I’m trying to remember that moment
when the stream of time became
ruffled, dissonant, a small demarcation by which
I could plainly distinguish upstream from down,
the time when I first thought of you as old.
Perhaps the disconnect happened as I
looked up from gazing too long at family photographs,
your muscled tautness under plaid wool,
hairline just beginning its stealthy backward creep.
Or maybe it was those pebbles of deafness,
too many “whats?” scattered in a conversation,
small stones eventually
coalescing into an inert rock,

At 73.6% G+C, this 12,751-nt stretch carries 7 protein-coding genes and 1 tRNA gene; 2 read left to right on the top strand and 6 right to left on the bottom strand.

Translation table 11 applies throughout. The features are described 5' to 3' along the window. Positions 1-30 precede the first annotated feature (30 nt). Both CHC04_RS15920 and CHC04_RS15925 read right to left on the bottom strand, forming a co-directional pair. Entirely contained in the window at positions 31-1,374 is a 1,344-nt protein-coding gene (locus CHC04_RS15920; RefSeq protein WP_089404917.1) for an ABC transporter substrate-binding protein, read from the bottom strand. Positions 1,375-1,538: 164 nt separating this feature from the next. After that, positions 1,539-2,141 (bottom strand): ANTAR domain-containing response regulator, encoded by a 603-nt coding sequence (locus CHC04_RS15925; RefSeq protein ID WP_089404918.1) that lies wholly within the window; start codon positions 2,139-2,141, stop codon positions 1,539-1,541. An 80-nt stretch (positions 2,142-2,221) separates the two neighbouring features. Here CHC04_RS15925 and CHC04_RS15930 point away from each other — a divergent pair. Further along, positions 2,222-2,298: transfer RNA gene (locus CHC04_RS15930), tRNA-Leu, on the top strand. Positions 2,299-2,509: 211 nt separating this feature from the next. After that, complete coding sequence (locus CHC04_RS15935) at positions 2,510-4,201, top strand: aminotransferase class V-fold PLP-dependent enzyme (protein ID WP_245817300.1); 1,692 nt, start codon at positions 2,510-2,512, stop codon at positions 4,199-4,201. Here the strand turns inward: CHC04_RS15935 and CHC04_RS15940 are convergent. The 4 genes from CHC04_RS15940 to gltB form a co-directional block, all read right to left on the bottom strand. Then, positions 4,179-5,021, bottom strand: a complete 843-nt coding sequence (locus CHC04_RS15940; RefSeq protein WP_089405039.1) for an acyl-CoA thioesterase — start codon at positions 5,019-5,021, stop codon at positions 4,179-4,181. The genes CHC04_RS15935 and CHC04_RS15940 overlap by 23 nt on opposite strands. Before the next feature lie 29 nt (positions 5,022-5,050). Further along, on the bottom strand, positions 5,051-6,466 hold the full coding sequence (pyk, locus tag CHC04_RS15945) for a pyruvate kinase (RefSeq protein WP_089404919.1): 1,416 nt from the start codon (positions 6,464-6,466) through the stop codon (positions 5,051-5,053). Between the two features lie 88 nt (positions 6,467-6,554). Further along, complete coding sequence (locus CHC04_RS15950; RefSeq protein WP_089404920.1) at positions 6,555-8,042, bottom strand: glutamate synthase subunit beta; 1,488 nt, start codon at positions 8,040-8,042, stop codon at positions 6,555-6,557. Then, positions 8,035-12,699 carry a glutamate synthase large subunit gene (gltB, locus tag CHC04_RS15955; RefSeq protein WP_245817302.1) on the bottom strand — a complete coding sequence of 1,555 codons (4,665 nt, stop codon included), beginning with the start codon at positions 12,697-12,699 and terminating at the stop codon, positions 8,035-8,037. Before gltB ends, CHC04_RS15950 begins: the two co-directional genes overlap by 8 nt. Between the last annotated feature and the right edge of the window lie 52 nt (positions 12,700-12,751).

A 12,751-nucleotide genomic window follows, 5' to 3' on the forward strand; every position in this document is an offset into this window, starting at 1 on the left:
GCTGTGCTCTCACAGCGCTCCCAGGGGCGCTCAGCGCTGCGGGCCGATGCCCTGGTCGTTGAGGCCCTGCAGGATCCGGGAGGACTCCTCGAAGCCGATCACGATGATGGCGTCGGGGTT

settled on the bottom, happy for the
river flowing freely above you but unwilling to
engage and send your unique curling
wave to the surface.
I am learning this new water,
learning to reach down,
slip my hands beneath, and
boisterously lift you into the
coursing current of our affairs.
How’s your wood supply holding up?
Are you keeping up on the earthquake news?
What do you hear out of Harney County?
You see, I'm not ready to let you go,
not ready to let you drop to the bottom,
not ready to leave you
staring quietly upward.